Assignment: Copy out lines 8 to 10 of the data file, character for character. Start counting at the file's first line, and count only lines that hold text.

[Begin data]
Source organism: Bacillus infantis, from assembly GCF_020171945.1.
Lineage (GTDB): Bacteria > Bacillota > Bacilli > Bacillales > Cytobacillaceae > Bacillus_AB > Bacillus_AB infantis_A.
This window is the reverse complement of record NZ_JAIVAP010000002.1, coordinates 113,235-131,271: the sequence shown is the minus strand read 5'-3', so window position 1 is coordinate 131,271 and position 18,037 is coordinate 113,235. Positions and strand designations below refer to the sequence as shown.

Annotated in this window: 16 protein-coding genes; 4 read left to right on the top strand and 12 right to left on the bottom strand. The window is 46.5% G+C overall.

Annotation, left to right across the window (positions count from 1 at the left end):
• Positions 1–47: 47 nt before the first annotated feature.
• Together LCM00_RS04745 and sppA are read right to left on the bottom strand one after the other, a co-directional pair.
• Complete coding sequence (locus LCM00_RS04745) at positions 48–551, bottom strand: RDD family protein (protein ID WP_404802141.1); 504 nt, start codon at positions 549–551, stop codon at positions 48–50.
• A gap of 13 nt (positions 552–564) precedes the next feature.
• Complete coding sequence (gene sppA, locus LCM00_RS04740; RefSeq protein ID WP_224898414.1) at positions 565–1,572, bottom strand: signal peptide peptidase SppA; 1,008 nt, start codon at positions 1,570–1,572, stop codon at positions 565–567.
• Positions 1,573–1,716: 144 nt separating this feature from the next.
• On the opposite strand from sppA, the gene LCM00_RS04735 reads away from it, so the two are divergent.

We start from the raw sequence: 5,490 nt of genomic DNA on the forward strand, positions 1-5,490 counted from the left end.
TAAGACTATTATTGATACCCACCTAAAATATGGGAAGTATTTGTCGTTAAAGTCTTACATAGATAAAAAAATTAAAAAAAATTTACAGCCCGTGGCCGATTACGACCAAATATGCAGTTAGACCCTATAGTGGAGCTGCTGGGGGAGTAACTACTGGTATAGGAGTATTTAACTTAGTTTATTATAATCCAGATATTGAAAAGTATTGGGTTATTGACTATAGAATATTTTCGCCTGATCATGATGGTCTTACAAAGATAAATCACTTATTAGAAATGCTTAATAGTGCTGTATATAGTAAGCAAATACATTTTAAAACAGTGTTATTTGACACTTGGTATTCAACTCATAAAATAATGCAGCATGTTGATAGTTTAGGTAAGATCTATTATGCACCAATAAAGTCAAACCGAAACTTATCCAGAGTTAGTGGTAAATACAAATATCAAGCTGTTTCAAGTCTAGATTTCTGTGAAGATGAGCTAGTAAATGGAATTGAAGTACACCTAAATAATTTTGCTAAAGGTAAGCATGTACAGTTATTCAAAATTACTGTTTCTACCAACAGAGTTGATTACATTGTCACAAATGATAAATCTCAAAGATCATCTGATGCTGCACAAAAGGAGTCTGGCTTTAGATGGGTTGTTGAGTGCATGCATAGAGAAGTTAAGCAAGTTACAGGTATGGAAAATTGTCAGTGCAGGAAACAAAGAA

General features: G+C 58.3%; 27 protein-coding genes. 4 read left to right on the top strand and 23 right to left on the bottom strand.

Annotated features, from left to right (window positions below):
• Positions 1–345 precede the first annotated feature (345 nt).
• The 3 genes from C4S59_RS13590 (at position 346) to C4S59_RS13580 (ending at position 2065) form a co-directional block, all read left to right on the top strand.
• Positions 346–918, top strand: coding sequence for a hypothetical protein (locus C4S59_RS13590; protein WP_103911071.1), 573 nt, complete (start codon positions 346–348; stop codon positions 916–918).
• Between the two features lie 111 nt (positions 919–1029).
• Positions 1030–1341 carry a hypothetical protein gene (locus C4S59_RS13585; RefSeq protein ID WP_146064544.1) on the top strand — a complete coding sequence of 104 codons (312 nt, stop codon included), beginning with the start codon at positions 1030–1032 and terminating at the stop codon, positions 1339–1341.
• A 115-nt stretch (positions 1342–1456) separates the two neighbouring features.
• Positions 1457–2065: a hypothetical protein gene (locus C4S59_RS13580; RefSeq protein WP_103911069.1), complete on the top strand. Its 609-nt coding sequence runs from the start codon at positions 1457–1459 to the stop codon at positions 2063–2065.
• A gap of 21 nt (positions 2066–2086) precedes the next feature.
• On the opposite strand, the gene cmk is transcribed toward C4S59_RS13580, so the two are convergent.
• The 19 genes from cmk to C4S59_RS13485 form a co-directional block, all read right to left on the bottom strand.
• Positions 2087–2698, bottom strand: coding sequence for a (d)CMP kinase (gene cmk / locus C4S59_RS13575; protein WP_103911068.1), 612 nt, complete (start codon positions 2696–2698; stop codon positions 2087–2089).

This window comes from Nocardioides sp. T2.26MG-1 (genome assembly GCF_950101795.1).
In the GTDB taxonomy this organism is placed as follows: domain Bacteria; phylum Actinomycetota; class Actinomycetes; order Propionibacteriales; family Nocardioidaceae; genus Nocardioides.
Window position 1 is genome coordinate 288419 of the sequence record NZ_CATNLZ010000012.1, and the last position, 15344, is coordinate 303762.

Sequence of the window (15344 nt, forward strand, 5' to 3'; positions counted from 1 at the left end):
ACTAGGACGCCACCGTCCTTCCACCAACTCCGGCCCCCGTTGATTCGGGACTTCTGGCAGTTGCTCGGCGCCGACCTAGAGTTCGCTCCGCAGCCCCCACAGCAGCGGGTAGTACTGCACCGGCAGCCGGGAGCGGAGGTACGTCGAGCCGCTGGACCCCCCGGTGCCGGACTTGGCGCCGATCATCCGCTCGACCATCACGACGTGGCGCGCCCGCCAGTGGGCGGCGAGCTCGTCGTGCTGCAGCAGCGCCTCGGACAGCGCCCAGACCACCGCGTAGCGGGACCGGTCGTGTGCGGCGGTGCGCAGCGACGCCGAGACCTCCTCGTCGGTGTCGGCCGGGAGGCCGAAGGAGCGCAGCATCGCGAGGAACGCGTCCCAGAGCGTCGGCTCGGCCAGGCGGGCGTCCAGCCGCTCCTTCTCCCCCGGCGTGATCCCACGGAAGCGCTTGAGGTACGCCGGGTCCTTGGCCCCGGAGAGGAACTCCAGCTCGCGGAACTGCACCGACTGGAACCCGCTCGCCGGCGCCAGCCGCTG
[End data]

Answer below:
• Complete coding sequence (locus LCM00_RS04745) at positions 48–551, bottom strand: RDD family protein (protein ID WP_404802141.1); 504 nt, start codon at positions 549–551, stop codon at positions 48–50.
• A gap of 13 nt (positions 552–564) precedes the next feature.
• Complete coding sequence (gene sppA, locus LCM00_RS04740; RefSeq protein ID WP_224898414.1) at positions 565–1,572, bottom strand: signal peptide peptidase SppA; 1,008 nt, start codon at positions 1,570–1,572, stop codon at positions 565–567.